2.3.1 IP over IEEE 802.16 Networks (16ng)

NOTE: This charter is a snapshot of the 65th IETF Meeting in Dallas, TX USA. It may now be out-of-date.

Last Modified: 2006-02-16


Gabriel Montenegro <gabriel_montenegro_2000@yahoo.com>
Soohong Park <soohong.park@samsung.com>

Internet Area Director(s):

Mark Townsley <townsley@cisco.com>
Margaret Wasserman <margaret@thingmagic.com>

Internet Area Advisor:

Margaret Wasserman <margaret@thingmagic.com>

Mailing Lists:

General Discussion:
To Subscribe:

Description of Working Group:

Broadband Wireless Access networks address the inadequacies of low
bandwidth wireless communication for user requirements such as high
quality data/voice service, fast mobility, wide coverage, etc. The
IEEE 802.16 Working Group on Broadband Wireless Access Standards
develops standards and recommended practices to support the
development and deployment of broadband Wireless Metropolitan Area
Networks. Additionally, IEEE 802.16e is an amendment that adds support
for mobility over the base IEEE 802.16 specification.

Recently, the WiMAX Forum, and, in particular, its NWG (Network Working
Group) is defining the IEEE 802.16(e) network architecture (e.g., IPv4,
IPv6, Mobility, Interworking with different networks, AAA, etc). The
NWG is thus taking on work at layers above those defined by the IEEE
802 standards (typically limited to the physical and link layers
only). Similarly, WiBro (Wireless Broadband), a Korean effort which
focuses on the 2.3 GHz spectrum band, is also based on the IEEE
802.16e specification.

IEEE 802.16(e) is different from existing wireless access technologies
such as IEEE 802.11 or 3G. Accordingly, while 802.16 defines the
encapsulation of an IP datagram in an IEEE 802.16 MAC payload,
complete description of IP operation is not present and can benefit
from IETF input and specification.

For example: immediately subsequent to network entry an 802.16
subscriber station has no capability whatsoever for data (as opposed
to management) connectivity. The criteria by which the Base Station
(or other headend elements) set up the 802.16 MAC connections for data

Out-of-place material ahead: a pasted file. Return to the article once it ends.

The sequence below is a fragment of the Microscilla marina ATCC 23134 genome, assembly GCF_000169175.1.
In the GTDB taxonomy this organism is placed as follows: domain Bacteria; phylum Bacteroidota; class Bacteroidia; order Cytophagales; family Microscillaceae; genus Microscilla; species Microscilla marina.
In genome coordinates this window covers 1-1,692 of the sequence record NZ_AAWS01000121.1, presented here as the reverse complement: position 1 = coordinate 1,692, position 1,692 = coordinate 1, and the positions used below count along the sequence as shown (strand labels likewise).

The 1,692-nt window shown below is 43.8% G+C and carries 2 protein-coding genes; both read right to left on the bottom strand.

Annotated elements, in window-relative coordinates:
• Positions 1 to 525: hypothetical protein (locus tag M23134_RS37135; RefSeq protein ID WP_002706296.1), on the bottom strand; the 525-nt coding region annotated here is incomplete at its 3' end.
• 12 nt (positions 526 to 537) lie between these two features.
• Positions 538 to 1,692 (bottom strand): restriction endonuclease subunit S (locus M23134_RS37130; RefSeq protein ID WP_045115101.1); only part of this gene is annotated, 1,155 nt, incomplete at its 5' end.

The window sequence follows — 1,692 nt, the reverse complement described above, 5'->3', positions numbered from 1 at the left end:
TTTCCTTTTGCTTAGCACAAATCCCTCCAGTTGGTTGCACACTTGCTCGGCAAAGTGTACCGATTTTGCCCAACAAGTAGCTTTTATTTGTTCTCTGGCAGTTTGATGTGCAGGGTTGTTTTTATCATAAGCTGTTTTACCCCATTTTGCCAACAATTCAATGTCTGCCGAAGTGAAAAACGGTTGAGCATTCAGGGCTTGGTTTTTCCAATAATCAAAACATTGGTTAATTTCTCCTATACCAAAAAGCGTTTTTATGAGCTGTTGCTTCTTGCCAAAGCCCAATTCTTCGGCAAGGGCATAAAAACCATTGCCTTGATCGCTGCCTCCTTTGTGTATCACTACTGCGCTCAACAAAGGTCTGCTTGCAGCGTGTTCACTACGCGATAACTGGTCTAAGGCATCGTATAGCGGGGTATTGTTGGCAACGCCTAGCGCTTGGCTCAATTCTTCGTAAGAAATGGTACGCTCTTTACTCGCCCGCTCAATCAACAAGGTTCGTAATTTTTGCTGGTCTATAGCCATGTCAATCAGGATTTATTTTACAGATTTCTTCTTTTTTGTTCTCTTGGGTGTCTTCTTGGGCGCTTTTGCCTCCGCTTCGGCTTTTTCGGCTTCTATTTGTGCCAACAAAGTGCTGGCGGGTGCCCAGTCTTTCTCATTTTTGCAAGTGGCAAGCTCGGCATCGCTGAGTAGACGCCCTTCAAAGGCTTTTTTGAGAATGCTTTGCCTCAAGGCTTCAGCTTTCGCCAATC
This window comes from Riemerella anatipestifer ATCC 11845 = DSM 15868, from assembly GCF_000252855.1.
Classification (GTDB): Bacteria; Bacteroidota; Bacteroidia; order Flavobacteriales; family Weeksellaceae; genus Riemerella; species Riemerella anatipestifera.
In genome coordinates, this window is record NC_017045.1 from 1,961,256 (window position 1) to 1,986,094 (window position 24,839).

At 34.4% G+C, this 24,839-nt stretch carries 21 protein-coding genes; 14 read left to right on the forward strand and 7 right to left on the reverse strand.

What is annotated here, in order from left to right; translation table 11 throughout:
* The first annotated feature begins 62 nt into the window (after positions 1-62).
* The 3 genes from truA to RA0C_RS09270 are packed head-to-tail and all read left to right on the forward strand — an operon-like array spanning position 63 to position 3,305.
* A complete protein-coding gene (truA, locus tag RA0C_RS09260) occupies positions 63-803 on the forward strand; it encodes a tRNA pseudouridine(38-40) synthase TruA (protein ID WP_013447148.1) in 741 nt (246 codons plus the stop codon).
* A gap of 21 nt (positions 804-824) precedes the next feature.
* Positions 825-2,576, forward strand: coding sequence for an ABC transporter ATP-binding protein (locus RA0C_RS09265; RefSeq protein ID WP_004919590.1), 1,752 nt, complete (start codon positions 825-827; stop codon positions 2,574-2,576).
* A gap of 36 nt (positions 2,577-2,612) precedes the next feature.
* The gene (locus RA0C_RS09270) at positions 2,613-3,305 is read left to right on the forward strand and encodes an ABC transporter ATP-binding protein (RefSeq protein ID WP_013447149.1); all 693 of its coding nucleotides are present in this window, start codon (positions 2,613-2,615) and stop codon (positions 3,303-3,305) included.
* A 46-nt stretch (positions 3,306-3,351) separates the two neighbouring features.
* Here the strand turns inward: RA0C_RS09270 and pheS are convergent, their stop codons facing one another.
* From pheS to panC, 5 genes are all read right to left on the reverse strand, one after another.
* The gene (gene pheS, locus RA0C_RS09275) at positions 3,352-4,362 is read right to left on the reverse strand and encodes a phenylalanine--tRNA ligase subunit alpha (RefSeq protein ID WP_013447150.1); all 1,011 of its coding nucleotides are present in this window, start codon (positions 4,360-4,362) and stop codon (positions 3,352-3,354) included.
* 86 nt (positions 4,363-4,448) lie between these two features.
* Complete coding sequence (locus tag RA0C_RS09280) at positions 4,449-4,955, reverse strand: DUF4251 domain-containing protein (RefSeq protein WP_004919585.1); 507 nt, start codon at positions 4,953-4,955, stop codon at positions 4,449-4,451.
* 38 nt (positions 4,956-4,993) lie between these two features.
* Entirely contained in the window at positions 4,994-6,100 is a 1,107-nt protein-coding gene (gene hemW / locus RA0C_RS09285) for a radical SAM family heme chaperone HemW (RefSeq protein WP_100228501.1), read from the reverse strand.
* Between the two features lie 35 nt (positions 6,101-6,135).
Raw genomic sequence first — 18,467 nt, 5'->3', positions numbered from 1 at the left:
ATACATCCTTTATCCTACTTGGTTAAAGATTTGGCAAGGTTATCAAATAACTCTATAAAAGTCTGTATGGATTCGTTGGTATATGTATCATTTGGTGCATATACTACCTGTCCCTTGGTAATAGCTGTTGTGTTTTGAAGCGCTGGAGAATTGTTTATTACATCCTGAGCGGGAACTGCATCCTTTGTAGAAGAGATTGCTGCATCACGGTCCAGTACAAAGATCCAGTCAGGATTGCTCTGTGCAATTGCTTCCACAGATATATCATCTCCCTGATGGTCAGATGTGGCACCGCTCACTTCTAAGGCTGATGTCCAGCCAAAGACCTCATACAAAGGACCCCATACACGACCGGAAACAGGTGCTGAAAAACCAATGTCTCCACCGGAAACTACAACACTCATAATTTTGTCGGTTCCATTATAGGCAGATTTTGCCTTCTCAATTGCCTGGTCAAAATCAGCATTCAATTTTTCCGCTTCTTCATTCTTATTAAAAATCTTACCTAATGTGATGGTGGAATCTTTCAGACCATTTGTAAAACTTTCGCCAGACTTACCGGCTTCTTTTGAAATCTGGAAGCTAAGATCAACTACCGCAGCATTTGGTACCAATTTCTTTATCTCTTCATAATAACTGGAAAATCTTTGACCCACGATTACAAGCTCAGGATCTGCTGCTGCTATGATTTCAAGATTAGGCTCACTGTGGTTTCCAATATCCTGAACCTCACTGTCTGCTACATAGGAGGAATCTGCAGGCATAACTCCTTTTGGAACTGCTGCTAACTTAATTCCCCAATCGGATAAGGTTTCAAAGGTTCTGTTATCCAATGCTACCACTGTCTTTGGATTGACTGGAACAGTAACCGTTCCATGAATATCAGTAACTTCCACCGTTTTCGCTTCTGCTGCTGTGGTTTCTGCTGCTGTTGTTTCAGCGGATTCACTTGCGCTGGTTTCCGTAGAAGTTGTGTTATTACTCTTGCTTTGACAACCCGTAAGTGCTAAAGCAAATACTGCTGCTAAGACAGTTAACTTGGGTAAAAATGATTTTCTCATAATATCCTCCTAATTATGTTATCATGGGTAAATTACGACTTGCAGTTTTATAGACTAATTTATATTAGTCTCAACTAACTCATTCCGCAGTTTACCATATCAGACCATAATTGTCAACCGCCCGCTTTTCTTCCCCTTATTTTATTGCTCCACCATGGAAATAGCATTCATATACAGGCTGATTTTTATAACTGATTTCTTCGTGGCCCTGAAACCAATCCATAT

transport is not part of the 802.16 standard and depends on the type
of data services being offered (ie. the set up of transport
connections will be different for IPv4 and IPv6 services).
Aditionally - as 802.16 is a point-to-multipoint network - an 802.16
subscriber station is not capable of broadcasting (eg. for neighbor
discovery) or direct communication to the other nodes in the network.
While the built-in LAN emulation feature of 802.16 ("802.3 Convergence
Sublayer") rectifies this, it may involve additional packet overhead.
As for fast mobility, the characteristics of IEEE 802.16e link-layer
operation may require an amendment to the Fast Handover Mobile IPv6
scheme (RFC 4068), something which may be pursued in the MIPSHOP WG.

The principal objective of the 16ng BoF is to identify what limitations
and considerations apply to IPv6 adoption over IEEE 802.16(e), and to
propose available solutions. The working group may issue
recommendations to IEEE 802.16(e) suggesting protocol modifications
for better IP support.

In 2006, WiBro deployment will begin, and the WiMAX Forum is slated to
specify IPv6 operation over IEEE 802.16(e) in 2006. Accordingly, the
working group will work and coordinate with the WiMAX Forum and with
the WiBro efforts.

Goals and Milestones:

No Current Internet-Drafts

No Request For Comments

Meeting Minutes


PS document
NWG Stage 3 Work
IPv6 solution framework
IPv6 NDP for Common Prefix Allocation in IEEE 802.16 - Hongseok Jeon
IPv6 Packet Tramsmission over 802.16 Networks - Myungki Shin
Real-Time usage of IEEE 802.16: Problem Statement - Pedro Neves
QoS Aware Real-Time Support for IPv6 in IEEE 802.16 Backhaul scenarios - Pedro Neves